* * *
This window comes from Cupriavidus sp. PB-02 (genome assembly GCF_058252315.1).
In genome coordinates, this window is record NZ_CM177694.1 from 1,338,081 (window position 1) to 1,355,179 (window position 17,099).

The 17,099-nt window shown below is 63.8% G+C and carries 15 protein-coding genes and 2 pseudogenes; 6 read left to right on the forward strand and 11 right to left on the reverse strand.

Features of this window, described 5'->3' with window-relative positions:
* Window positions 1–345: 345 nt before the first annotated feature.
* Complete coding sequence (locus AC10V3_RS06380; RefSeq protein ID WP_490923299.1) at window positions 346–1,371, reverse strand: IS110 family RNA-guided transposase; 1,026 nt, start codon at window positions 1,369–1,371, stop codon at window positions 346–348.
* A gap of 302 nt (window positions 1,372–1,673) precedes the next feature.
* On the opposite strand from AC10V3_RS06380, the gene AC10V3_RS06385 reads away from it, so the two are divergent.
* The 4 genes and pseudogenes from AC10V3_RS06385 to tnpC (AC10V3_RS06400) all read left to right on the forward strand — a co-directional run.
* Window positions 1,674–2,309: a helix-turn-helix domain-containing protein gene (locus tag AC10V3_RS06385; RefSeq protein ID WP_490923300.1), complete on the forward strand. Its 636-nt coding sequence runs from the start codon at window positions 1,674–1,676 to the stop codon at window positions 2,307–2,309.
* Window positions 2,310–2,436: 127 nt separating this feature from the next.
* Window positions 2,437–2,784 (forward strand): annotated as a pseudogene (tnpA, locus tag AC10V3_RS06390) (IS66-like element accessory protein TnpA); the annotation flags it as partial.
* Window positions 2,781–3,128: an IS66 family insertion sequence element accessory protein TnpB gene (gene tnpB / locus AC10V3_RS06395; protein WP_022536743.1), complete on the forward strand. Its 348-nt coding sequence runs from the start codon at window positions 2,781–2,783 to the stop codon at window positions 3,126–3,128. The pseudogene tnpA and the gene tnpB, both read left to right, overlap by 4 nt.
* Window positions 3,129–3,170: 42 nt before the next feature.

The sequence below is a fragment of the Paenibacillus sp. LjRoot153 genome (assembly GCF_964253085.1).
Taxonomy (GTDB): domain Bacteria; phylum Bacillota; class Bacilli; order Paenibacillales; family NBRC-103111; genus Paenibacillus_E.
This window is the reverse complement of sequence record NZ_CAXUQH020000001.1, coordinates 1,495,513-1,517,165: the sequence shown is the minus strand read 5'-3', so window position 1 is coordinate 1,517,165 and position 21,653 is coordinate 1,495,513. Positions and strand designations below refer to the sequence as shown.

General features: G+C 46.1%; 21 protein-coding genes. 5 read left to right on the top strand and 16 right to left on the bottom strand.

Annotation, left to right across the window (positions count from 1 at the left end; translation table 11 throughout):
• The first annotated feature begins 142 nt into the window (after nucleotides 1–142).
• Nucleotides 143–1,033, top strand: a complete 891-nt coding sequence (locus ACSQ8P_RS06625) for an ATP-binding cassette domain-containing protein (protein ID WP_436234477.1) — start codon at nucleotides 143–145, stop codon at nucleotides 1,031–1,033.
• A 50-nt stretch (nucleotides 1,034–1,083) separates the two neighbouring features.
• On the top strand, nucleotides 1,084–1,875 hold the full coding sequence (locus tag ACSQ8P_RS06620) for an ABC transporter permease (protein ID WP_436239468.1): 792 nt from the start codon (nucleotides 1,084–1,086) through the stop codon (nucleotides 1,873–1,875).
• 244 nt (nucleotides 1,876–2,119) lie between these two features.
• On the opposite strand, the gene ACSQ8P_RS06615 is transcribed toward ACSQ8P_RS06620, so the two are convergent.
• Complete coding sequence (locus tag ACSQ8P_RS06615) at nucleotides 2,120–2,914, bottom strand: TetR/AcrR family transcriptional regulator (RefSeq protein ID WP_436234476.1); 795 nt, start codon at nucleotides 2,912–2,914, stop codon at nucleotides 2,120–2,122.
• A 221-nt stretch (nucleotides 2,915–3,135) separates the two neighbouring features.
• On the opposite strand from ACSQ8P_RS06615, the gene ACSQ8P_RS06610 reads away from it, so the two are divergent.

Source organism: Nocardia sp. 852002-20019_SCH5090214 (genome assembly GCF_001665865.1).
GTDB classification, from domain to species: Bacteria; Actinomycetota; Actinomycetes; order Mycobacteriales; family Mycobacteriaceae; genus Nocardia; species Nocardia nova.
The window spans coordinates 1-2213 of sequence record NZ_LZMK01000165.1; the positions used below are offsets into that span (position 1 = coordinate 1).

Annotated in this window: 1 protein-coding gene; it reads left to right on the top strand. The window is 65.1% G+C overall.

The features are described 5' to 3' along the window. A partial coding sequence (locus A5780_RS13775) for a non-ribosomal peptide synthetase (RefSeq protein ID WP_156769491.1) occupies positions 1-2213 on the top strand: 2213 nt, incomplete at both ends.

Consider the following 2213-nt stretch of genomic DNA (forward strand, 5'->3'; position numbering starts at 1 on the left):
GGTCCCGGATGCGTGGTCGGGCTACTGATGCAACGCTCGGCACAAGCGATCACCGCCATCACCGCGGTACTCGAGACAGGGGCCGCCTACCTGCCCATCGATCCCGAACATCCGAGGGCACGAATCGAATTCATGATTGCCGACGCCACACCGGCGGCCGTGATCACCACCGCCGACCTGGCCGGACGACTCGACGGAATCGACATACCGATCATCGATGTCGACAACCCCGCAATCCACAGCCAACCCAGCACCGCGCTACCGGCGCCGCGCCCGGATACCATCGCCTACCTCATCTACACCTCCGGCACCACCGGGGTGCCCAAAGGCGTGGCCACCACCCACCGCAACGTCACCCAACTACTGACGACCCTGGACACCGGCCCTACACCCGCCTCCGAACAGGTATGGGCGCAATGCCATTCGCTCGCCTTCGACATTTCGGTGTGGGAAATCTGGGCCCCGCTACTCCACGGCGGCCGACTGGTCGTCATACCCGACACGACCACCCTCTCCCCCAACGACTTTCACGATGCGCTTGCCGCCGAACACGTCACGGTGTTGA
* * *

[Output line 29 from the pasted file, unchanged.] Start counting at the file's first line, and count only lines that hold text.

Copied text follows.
Source organism: Nocardia sp. 852002-20019_SCH5090214 (genome assembly GCF_001665865.1).